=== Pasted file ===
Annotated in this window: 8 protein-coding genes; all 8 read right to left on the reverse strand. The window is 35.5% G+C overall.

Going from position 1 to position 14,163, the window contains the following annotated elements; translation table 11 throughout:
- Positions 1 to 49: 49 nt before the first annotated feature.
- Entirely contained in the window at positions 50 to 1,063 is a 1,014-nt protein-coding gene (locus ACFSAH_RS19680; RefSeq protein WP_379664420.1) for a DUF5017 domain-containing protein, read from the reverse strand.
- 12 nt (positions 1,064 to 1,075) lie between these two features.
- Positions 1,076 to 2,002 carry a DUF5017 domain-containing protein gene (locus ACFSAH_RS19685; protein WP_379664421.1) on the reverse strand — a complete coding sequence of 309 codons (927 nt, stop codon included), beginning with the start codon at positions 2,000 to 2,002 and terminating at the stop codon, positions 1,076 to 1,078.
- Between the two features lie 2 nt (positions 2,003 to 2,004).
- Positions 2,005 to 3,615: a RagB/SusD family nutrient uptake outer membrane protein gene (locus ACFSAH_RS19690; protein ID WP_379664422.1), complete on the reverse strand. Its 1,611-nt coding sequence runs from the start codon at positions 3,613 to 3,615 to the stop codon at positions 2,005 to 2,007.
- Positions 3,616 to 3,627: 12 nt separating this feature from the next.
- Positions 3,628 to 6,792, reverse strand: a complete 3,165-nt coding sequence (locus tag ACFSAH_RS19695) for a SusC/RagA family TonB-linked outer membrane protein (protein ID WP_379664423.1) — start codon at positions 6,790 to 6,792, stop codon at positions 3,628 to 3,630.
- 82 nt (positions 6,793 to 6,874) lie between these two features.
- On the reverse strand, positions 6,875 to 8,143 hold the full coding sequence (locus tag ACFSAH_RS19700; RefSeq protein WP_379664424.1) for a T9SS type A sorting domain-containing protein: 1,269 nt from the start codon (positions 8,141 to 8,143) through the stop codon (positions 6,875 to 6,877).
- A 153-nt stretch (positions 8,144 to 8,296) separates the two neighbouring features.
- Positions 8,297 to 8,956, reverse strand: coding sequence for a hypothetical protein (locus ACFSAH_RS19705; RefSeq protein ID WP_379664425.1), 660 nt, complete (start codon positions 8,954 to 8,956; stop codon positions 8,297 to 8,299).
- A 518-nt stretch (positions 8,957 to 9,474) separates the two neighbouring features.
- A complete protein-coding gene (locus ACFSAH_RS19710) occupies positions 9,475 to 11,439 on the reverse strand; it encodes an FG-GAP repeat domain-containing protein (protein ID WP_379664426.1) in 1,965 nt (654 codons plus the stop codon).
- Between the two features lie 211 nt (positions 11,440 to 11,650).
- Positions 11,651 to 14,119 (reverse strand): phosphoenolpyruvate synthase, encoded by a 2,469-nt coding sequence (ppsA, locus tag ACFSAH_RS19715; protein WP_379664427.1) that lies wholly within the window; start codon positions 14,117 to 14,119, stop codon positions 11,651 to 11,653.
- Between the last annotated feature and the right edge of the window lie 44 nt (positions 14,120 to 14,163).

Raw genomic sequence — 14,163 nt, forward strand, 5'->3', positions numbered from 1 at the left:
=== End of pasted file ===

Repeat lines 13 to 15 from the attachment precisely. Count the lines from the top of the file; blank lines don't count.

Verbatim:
- A 153-nt stretch (positions 8,144 to 8,296) separates the two neighbouring features.
- Positions 8,297 to 8,956, reverse strand: coding sequence for a hypothetical protein (locus ACFSAH_RS19705; RefSeq protein ID WP_379664425.1), 660 nt, complete (start codon positions 8,954 to 8,956; stop codon positions 8,297 to 8,299).
- A 518-nt stretch (positions 8,957 to 9,474) separates the two neighbouring features.